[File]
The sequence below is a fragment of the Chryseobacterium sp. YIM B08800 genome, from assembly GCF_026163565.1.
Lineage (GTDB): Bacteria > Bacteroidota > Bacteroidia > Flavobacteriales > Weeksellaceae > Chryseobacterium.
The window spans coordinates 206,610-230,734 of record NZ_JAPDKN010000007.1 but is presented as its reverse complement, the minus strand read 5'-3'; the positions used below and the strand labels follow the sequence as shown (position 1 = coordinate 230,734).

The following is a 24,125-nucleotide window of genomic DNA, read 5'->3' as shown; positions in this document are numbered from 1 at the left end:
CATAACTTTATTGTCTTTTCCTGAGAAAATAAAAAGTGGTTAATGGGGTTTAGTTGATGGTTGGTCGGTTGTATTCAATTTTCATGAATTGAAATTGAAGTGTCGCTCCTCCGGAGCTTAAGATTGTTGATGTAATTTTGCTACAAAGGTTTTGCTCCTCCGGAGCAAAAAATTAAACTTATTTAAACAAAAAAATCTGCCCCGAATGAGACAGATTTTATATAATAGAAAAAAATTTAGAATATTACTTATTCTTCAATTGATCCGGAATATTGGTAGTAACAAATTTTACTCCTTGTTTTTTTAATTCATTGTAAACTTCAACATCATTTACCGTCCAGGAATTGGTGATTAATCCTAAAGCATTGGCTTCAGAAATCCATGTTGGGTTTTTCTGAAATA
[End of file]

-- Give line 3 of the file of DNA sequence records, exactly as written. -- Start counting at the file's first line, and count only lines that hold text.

The window spans coordinates 206,610-230,734 of record NZ_JAPDKN010000007.1 but is presented as its reverse complement, the minus strand read 5'-3'; the positions used below and the strand labels follow the sequence as shown (position 1 = coordinate 230,734).